Amazongeddon: The New Supermarket Battleground

Quartz: “In southwest Ohio, the prices of staple foods are hitting the floor. A carton of eggs in Cincinnati supermarkets are going for as little as 39 cents. And gallon-sized jugs of milk are selling for less than a dollar. The American grocery store is about to become a battleground—and consumers will love it.”

“Shoppers in the UK certainly did. Established companies such as Tesco forfeited millions in sales to compete on price with German discount grocers Aldi and Lidl, who began opening more and more stores. Now, those discount brands have made it to the US, and have opened hundreds of stores across the country … These telltale signs of a brewing US grocery-store war are happening just as online retailer Amazon has decided it wants to shoehorn itself into the grocery business by acquiring health food grocery chain Whole Foods for $13.7 billion.”

“But disrupting groceries will be a lot different than shaking up publishing, which is how Amazon got its start. Unlike bookstores of the late 1990s, clawing away at market share by driving prices down is a game supermarket companies are already good at playing.”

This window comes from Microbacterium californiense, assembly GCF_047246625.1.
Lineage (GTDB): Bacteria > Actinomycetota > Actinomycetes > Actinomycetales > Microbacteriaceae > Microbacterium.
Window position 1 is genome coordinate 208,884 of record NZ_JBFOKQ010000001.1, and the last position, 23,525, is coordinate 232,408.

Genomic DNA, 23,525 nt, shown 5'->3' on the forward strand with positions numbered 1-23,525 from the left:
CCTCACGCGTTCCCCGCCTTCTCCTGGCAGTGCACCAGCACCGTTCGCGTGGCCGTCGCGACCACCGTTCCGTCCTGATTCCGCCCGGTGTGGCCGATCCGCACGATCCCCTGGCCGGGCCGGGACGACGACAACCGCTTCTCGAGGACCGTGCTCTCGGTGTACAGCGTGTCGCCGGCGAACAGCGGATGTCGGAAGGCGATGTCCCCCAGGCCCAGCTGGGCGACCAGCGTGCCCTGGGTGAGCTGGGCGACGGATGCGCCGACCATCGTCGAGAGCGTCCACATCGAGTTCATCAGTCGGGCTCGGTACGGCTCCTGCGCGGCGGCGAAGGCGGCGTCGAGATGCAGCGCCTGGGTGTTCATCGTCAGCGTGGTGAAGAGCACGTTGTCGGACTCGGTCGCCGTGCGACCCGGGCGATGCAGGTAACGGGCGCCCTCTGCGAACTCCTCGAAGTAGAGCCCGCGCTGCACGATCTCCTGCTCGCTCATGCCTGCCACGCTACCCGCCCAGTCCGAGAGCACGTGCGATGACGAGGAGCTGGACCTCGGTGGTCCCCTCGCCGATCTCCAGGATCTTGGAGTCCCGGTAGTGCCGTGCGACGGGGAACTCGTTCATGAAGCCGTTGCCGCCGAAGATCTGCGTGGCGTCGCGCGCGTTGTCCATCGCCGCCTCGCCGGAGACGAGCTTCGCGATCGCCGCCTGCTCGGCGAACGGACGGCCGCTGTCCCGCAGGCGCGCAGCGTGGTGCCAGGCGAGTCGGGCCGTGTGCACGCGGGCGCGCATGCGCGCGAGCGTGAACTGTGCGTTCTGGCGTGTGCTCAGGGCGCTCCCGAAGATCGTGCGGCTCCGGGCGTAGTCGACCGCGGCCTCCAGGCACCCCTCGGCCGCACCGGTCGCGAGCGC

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How TJ Maxx Defies Digital Gravity

The Wall Street Journal: “Traditional retailers are in crisis, damaged by rapidly shifting consumer tastes, technological change and cut-throat price competition. And then there’s TJX Co., which is defying gravity with the simple idea that under the right circumstances people still like to shop in stores … Central to TJX’s success are its merchants. The company employs more than 1,000 buyers who buy apparel and other goods from more than 18,000 suppliers around the world. Each buyer controls millions of dollars and has authority to cut deals on the spot, unlike most department stores, which can take weeks to review and approve orders.”

“Stores typically get deliveries several times a week. The schedule ensures a continuous stream of products to lure shoppers. And because TJX doesn’t purchase the full range of colors and styles, stores have one or two items in a particular color or size, giving customers an urgency to buy … Its stores have no walls between departments, so it can quickly reconfigure floor plans. Similar clothes from different labels can be found on the same rack.”